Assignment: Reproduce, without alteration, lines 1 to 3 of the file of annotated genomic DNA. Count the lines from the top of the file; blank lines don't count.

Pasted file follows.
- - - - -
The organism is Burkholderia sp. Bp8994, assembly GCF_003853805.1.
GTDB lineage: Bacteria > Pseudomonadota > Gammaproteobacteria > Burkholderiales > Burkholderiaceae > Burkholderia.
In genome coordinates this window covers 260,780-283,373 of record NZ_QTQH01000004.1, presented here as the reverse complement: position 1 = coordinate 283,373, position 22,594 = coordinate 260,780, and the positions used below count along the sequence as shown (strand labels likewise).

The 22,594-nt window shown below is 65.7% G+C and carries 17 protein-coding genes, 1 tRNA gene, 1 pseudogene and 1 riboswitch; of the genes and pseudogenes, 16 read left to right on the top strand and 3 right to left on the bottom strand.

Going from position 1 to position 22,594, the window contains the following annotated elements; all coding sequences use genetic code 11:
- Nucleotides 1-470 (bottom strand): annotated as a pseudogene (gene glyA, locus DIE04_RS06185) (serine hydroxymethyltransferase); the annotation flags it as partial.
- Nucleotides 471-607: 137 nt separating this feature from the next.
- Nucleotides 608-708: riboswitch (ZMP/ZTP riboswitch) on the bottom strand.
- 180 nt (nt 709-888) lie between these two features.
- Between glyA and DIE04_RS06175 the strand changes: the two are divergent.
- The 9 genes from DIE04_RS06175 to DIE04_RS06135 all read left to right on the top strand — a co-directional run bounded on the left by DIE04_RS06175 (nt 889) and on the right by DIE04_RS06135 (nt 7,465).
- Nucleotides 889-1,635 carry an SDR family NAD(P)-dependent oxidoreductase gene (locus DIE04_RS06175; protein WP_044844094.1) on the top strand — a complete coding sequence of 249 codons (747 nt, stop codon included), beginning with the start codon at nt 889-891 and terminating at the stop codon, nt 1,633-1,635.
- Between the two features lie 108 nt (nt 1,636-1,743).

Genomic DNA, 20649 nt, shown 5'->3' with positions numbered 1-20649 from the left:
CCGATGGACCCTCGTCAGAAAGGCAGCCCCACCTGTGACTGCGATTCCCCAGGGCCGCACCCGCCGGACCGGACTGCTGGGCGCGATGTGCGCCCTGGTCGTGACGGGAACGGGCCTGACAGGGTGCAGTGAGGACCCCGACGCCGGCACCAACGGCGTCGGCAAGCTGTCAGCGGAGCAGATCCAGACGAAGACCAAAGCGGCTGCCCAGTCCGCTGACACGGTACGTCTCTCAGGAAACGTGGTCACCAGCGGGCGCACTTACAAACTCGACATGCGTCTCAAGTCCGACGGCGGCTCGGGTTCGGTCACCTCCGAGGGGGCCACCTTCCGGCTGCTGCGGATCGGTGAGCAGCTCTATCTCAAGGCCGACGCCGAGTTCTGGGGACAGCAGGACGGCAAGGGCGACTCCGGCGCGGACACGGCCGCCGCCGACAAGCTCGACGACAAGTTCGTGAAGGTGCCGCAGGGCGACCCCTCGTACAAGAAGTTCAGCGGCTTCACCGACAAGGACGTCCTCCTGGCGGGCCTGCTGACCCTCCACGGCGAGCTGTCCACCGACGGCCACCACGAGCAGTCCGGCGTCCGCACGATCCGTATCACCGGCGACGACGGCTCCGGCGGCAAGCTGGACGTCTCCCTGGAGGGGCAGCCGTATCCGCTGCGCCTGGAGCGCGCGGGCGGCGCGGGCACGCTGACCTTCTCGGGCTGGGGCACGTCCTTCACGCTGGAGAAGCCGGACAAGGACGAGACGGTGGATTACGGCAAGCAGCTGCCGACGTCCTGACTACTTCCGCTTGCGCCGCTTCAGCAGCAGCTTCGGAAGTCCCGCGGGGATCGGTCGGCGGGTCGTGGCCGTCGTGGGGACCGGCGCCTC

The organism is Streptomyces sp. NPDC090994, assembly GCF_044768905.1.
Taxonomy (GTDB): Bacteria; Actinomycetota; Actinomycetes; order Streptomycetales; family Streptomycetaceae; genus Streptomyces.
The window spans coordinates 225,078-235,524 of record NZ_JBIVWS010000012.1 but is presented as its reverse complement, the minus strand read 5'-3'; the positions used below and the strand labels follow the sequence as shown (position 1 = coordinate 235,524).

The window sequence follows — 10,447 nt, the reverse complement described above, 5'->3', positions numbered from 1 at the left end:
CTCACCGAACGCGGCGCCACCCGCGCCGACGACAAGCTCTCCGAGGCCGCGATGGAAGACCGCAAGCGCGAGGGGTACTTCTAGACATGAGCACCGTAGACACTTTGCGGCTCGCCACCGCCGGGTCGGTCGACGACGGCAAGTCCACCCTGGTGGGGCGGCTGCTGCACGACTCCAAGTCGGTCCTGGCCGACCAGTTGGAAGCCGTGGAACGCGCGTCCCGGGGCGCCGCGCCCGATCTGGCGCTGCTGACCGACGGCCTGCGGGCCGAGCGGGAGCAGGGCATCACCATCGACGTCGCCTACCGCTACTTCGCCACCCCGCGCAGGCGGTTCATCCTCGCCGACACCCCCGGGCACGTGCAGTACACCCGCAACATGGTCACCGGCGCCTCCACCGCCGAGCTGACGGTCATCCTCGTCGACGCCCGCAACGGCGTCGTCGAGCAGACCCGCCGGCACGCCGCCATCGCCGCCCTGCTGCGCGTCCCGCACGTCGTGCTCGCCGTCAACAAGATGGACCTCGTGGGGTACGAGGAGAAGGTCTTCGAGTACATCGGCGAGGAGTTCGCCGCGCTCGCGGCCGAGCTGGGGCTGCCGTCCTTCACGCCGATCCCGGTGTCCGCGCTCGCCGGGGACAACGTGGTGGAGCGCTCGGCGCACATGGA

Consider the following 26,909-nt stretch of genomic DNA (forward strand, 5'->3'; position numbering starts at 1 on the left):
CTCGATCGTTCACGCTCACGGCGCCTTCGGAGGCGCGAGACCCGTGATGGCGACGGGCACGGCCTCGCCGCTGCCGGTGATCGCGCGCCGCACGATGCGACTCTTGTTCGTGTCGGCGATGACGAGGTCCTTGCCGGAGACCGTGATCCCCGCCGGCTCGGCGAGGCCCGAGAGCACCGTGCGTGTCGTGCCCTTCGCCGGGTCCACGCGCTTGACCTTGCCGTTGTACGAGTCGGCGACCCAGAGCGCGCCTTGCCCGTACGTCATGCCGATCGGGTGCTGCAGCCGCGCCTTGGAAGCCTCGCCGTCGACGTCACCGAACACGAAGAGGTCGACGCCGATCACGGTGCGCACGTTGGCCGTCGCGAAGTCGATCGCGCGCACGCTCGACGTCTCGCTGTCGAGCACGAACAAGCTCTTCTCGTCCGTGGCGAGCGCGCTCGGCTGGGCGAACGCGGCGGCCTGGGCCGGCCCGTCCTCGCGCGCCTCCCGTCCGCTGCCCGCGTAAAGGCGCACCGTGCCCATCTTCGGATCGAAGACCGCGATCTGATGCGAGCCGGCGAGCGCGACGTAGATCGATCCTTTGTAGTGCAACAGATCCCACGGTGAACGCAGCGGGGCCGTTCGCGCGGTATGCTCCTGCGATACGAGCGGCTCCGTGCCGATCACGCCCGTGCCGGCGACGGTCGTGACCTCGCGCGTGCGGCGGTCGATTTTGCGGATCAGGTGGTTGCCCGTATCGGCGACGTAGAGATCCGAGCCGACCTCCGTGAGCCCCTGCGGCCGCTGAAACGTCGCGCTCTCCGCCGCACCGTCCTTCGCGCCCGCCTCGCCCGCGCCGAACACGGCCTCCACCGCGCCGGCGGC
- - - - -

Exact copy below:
The organism is Burkholderia sp. Bp8994, assembly GCF_003853805.1.
GTDB lineage: Bacteria > Pseudomonadota > Gammaproteobacteria > Burkholderiales > Burkholderiaceae > Burkholderia.
In genome coordinates this window covers 260,780-283,373 of record NZ_QTQH01000004.1, presented here as the reverse complement: position 1 = coordinate 283,373, position 22,594 = coordinate 260,780, and the positions used below count along the sequence as shown (strand labels likewise).